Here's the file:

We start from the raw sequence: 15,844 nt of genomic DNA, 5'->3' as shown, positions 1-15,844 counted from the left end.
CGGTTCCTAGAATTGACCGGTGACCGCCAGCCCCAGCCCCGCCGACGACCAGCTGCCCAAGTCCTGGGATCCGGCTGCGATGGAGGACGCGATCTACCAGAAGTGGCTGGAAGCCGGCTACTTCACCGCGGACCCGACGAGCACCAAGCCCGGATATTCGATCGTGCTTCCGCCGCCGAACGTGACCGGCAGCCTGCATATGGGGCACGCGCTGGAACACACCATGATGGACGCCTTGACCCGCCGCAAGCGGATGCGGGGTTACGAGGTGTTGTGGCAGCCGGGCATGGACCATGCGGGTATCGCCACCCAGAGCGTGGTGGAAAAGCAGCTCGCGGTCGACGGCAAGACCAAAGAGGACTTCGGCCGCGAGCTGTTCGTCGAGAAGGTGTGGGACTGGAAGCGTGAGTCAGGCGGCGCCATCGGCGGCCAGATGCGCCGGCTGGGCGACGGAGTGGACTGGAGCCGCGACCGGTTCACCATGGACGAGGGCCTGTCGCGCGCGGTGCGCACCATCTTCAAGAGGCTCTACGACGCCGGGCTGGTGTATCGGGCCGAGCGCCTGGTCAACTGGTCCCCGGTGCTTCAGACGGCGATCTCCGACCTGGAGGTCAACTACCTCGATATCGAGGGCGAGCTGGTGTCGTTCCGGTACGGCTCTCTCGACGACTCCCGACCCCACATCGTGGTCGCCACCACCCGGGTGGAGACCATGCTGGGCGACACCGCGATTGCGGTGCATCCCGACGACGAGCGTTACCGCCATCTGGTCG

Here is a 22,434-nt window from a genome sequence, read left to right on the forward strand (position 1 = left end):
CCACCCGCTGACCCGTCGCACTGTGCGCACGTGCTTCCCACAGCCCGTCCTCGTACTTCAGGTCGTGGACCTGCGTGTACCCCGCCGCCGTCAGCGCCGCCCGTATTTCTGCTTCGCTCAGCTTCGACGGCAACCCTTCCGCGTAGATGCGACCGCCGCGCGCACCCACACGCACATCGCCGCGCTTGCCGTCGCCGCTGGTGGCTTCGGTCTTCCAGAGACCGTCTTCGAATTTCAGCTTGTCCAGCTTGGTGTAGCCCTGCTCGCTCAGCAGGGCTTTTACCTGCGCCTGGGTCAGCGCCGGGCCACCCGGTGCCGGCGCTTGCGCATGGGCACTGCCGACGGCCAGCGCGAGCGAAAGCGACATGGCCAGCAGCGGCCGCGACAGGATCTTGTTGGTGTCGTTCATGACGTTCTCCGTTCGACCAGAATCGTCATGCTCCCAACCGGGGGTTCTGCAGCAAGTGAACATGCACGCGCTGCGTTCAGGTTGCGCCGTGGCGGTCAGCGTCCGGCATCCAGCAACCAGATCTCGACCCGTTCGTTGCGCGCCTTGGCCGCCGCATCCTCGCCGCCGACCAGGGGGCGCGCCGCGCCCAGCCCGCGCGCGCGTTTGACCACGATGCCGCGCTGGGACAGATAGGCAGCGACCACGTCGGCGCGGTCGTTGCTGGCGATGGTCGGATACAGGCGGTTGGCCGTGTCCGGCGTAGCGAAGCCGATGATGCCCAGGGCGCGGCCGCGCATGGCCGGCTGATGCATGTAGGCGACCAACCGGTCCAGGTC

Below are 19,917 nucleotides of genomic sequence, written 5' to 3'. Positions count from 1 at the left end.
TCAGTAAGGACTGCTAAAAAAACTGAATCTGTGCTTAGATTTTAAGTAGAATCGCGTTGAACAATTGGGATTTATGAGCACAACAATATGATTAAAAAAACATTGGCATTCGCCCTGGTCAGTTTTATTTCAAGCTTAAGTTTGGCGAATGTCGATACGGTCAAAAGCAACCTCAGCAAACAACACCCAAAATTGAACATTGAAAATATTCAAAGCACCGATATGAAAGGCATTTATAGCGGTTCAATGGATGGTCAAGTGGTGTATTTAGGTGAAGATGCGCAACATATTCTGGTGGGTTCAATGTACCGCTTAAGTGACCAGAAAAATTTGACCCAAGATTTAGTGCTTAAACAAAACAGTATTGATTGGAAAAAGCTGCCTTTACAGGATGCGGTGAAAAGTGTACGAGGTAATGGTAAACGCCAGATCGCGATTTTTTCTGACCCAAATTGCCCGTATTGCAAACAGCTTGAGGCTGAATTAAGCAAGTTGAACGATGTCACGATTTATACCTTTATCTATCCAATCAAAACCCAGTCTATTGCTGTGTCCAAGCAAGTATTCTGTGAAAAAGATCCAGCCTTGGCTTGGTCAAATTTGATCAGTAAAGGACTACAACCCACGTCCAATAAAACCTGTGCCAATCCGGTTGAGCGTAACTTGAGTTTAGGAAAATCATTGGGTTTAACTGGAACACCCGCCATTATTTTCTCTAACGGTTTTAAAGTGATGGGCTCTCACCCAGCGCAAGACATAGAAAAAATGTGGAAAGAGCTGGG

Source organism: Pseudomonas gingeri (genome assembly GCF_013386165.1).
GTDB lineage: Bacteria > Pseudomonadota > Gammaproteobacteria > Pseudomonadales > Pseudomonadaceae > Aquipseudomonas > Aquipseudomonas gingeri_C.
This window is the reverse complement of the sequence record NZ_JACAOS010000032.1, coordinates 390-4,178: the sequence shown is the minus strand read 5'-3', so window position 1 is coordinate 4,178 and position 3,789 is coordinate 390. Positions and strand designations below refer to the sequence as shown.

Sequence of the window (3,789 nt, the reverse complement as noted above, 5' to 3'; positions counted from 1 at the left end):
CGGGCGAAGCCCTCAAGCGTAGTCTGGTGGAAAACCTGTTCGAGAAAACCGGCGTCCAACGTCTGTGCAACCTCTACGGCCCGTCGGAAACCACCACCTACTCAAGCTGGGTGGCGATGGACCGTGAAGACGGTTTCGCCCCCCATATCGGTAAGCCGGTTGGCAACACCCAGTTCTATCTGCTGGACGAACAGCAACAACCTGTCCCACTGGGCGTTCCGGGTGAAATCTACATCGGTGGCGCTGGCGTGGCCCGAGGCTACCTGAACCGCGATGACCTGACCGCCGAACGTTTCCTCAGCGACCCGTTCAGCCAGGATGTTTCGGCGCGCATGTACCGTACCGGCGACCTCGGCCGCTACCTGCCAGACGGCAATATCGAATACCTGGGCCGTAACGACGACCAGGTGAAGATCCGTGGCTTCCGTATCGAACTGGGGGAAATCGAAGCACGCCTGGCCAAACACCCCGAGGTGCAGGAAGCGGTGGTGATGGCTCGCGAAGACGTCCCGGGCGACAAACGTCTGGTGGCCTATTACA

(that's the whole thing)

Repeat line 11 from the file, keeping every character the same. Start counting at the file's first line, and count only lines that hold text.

CGGGCGAAGCCCTCAAGCGTAGTCTGGTGGAAAACCTGTTCGAGAAAACCGGCGTCCAACGTCTGTGCAACCTCTACGGCCCGTCGGAAACCACCACCTACTCAAGCTGGGTGGCGATGGACCGTGAAGACGGTTTCGCCCCCCATATCGGTAAGCCGGTTGGCAACACCCAGTTCTATCTGCTGGACGAACAGCAACAACCTGTCCCACTGGGCGTTCCGGGTGAAATCTACATCGGTGGCGCTGGCGTGGCCCGAGGCTACCTGAACCGCGATGACCTGACCGCCGAACGTTTCCTCAGCGACCCGTTCAGCCAGGATGTTTCGGCGCGCATGTACCGTACCGGCGACCTCGGCCGCTACCTGCCAGACGGCAATATCGAATACCTGGGCCGTAACGACGACCAGGTGAAGATCCGTGGCTTCCGTATCGAACTGGGGGAAATCGAAGCACGCCTGGCCAAACACCCCGAGGTGCAGGAAGCGGTGGTGATGGCTCGCGAAGACGTCCCGGGCGACAAACGTCTGGTGGCCTATTACA